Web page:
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Realtors Shouldn't Be Mortgage Brokers
There are two reasons I say this. The first is a conflict of interest.
When your Realtor helps you find a home that you like, they naturally want you to qualify for a mortgage so you can buy the home. They've worked hard and will only be paid once the deal goes through.
Meanwhile, a Mortgage Broker has a duty to present your complete credit information to financial institutions, even if that means your mortgage request will be declined.
This arrangement works fine when the two roles are handled by separate people. However, when your Realtor is your Mortgage Broker, they may be required to work against their own deal going through! On top of that, a rejected mortgage application will cost them two commissions, one as the Realtor and one as the Mortgage Broker.
The conflict of interest here is obvious, and a number of Realtors have spoken out against dual-licensing for precisely this reason.
How does this conflict of interest affect you as a buyer?
Unfortunately, a small number of dual-licensed Realtors have gone so far as to commit mortgage fraud to make sure a deal goes through!
This is extremely risky for you as a buyer, because the bank will immediately pull your mortgage if the fraud is discovered (and it often is). Try arranging a new mortgage when your last one was pulled because of fraud! Most likely, you'll be unable to get a new mortgage, and could lose your home.
Is the risk worth it, especially considering how easy it is to find an independent Mortgage Broker?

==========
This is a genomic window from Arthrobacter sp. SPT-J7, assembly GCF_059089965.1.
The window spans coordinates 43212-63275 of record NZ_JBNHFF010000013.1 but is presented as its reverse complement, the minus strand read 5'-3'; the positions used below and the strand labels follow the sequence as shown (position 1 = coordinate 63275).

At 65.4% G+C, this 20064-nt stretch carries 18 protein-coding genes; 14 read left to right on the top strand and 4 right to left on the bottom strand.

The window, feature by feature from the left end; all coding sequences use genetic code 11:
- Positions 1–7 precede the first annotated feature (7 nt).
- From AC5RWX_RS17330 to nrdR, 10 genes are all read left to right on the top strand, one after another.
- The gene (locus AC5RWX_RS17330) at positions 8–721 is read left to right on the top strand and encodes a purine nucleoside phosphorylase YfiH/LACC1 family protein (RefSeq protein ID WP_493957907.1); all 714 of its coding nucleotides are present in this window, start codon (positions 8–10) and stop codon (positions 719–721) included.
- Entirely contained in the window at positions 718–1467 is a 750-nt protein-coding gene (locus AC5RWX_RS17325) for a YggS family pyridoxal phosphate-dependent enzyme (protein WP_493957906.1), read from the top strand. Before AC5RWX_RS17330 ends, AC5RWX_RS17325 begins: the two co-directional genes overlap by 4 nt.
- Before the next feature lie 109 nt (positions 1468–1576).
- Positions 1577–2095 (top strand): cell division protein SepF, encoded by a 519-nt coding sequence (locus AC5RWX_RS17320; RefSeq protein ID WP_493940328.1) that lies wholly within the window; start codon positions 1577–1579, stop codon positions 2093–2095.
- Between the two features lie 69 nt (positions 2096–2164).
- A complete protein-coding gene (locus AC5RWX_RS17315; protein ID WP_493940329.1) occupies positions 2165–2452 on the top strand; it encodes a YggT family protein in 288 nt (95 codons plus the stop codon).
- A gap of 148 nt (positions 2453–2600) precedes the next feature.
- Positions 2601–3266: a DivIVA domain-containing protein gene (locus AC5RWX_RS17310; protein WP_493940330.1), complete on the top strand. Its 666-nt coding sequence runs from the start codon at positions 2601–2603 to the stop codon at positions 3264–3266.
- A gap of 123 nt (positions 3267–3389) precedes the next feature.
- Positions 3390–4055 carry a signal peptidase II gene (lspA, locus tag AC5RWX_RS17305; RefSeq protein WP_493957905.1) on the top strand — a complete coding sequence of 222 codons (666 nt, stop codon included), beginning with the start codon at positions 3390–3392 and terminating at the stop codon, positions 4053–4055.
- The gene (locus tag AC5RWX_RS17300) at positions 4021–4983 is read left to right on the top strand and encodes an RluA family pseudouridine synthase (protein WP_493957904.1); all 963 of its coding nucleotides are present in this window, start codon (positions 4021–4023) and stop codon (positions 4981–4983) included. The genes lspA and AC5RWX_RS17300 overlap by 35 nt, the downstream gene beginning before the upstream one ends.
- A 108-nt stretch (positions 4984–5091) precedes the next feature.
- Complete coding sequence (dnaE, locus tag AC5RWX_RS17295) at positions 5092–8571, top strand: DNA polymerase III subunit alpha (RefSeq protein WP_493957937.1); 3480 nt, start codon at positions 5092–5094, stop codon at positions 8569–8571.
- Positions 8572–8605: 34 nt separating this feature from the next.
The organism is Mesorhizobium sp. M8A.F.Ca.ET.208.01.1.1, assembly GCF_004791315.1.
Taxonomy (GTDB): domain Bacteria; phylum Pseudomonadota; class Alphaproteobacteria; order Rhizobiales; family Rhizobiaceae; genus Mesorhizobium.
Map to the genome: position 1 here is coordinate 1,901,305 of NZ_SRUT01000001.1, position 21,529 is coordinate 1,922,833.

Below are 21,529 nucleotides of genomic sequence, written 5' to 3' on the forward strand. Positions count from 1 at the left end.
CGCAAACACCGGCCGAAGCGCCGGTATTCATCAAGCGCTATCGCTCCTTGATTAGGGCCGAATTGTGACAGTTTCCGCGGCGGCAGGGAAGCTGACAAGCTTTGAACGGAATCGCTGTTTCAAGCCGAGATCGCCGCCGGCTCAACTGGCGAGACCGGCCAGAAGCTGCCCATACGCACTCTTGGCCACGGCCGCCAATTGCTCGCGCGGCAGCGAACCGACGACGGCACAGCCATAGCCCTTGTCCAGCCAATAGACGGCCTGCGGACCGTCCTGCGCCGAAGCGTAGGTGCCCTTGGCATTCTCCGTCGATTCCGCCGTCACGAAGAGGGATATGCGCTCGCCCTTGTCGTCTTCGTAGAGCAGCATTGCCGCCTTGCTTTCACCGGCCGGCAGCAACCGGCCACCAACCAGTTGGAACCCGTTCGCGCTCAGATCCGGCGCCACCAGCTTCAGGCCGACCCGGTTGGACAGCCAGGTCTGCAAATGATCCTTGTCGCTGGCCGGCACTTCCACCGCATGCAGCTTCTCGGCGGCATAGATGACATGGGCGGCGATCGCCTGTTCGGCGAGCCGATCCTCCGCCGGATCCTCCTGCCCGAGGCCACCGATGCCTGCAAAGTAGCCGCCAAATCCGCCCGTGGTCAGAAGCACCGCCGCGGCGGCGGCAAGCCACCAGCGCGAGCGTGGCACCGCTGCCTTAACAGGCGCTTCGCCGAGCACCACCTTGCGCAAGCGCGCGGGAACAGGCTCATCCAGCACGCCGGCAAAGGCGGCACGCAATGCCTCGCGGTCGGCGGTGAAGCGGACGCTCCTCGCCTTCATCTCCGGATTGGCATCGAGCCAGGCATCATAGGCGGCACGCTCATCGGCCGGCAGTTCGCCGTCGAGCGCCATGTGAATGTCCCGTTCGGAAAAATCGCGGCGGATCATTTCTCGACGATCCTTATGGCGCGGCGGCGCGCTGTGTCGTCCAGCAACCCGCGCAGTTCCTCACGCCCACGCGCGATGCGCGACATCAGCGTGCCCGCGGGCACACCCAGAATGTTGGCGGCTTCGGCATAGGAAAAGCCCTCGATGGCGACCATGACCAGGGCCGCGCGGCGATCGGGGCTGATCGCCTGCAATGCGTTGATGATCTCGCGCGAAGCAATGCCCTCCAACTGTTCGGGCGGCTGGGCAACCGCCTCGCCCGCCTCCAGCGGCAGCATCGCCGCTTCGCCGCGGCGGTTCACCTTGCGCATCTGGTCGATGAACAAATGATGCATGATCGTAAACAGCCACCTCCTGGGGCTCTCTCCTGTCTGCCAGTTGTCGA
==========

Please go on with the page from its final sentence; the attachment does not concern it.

Aside from fraud and conflict of interest, there is another reason your Realtor should not be your Mortgage Broker: it's double-dipping.
Unlike an independent Mortgage Broker, who must provide good service if they want to stay in business, a Realtor can simply feed off their home-buying clients, knowing that very few of them will opt out. After all, who would voluntarily make their home-buying experience more complicated?
In fact, licensing companies that advertise to Realtors stress the “easy money” to be made when dual-licensed as a Mortgage Broker. Does this sound like something that's being done in your interest?
The best way to protect yourself as a buyer is to make sure your Mortgage Broker is a separate person from your Realtor. Ask your Realtor for several recommendations, then do your own research and pick one you're comfortable with.
By choosing an independent professional who has no incentive to lower their standards, you'll get the best service and avoid fraud and scams.
Want to know more about dual-licensing or Mortgage Brokers? Just ask me, I'll be happy to help.